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Health & Medicine for Senior Citizens

Study of Particular Importance to Older Women Shows Long-Term Mammography Saves Lives

Twenty-nine-year study finds 30 percent fewer women in screening died of breast cancer

June 28, 2011 - Results from the longest running breast screening trial show that screening with mammography over a long period of time reduces the number of deaths from breast cancer. The results are new evidence of the long-term benefits of regular breast screening.

The study, by researchers at Queen Mary, University of London, shows that the number of deaths that are prevented goes up year after year.

 

Related Archive Stories

 
 

Cancer Death Rates Continue Decline That Began in Early 1930s Says Cancer Society

Cancer Statistics 2011 shows among men the reduction in lung, prostate, and colorectal cancers is nearly 80% of decline; among women, almost 60% of decrease in breast and colorectal - see chances of seniors getting cancer

June 17, 2011

Older Breast Cancer Patients Want Radioactive Implants, No Radiation for E+ Tumors

Women with estrogen negative tumors 91% more likely to die if they did not receive radiation therapy after a lumpectomy, finds second study - June 3, 2011

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"In this study, we've continued to monitor women for nearly three decades and we've found that the longer we look, the more lives are saved,” said senior author, Professor Stephen Duffy.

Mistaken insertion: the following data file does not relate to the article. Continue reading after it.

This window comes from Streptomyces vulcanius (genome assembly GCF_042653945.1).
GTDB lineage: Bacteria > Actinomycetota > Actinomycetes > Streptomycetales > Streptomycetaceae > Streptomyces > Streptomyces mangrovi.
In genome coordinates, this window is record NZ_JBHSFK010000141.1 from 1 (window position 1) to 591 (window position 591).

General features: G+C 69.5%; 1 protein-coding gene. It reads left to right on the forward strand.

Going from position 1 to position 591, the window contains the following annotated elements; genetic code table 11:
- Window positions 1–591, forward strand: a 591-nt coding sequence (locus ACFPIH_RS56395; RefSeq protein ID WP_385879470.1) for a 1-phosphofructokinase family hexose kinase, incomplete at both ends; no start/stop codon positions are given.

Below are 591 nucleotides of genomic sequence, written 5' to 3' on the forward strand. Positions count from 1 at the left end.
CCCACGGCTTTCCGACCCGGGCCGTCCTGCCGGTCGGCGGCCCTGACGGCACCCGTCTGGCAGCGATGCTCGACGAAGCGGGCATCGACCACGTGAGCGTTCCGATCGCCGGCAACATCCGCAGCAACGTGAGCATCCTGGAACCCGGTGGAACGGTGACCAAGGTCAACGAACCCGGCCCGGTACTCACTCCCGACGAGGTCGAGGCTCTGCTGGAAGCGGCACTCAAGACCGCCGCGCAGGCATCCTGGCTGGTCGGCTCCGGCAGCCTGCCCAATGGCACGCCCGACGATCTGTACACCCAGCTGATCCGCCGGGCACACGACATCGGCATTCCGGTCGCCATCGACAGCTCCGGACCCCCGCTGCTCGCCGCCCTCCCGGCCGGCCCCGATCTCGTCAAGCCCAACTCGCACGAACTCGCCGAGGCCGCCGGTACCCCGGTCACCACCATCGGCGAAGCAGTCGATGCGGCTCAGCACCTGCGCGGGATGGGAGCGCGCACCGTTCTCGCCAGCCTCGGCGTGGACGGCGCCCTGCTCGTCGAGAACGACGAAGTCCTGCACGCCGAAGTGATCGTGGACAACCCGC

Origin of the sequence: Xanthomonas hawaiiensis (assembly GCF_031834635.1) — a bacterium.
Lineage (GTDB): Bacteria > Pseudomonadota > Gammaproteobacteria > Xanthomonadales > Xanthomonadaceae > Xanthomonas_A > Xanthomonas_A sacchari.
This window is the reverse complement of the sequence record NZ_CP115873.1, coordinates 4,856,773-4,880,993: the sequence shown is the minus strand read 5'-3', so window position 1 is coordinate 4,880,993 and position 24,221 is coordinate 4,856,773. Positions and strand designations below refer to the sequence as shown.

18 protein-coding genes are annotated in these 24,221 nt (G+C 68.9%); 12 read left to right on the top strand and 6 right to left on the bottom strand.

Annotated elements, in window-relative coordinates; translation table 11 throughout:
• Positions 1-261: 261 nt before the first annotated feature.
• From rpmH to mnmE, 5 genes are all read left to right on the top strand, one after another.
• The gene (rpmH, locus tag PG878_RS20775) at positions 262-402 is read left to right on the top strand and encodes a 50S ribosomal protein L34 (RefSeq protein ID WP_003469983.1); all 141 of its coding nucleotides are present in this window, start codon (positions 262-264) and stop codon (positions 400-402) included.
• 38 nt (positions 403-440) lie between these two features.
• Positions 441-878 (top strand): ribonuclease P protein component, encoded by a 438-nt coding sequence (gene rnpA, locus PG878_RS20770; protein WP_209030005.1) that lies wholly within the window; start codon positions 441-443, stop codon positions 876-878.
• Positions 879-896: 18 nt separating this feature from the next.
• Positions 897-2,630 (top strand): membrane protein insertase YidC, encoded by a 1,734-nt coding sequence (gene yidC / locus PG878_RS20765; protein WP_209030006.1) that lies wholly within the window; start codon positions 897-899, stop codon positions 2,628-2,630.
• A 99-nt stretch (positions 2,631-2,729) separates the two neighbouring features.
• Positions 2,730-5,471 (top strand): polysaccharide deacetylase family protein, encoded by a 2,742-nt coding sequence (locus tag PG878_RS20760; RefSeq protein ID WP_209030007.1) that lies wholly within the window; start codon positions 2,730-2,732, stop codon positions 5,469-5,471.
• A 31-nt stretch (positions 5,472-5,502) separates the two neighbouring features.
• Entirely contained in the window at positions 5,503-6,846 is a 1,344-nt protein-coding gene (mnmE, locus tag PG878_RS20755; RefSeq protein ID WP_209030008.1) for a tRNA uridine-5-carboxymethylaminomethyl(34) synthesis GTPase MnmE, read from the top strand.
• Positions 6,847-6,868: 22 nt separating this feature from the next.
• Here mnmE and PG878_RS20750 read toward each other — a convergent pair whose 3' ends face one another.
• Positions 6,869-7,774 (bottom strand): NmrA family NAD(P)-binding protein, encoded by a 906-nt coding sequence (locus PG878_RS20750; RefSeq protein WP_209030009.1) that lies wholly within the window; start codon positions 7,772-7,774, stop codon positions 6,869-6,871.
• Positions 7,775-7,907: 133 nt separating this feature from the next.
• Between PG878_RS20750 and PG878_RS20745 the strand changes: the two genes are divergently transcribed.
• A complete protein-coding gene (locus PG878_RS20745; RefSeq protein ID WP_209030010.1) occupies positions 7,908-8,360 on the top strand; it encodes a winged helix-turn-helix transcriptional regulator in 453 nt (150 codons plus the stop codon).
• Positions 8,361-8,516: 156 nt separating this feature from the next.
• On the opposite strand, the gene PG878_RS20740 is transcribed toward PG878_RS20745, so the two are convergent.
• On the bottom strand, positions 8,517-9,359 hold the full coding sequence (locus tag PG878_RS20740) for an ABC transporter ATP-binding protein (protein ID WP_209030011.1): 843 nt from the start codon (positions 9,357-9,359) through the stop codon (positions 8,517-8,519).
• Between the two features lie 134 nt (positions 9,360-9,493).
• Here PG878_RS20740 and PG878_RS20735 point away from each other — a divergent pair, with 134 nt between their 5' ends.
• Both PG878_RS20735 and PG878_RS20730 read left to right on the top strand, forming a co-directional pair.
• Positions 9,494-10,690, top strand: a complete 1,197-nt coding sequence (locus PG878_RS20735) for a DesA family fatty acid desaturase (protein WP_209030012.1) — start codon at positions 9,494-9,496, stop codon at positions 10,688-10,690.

"Breast cancer can take many years to develop so to tell if screening is effective, we need to see how women fair in the long-term.

The study included over 130,000 women and was the first to show that screening, with mammography only, led to fewer deaths from breast cancer.

It compared a group of women who were invited for regular mammograms with a group who were not. The women have now been followed up for 29 years to see how many died of the disease.

The results showed that 30 per cent fewer women in the screening group died of breast cancer and that this effect persisted year after year.

The study also showed that one cancer death is prevented for approximately every 400 to 500 women in the screening group.

Professor Duffy added: "This suggests that the long-term benefits of screening, in terms of deaths prevented, are more than double those often quoted for short-term follow-up.

"Unfortunately, we cannot know for certain who will and who won't develop breast cancer. But if you take part in screening and you are diagnosed with breast cancer at an early stage, the chances that it will be successfully treated are very good."

Reference:

Swedish Two-County Trial: Impact of Mammographic Screening on Breast Cancer Mortality during 3 Decades, Tabαr et al, Radiology
 


Links to more archived stories related to breast cancer

Follow-Up to Estrogen Therapy Trial Finds Reduced Risk of Breast Cancer, But...

Younger women achieved better health gains than older women - 'need to counsel women about hormone therapy differently depending on their age' - see video

April 6, 2011

Cancer Rates Continue to Decline Despite Booming Senior Citizen Population

First ever decrease in death from lung cancer for women; men see small increase in prostate cancer rate

April 1, 2011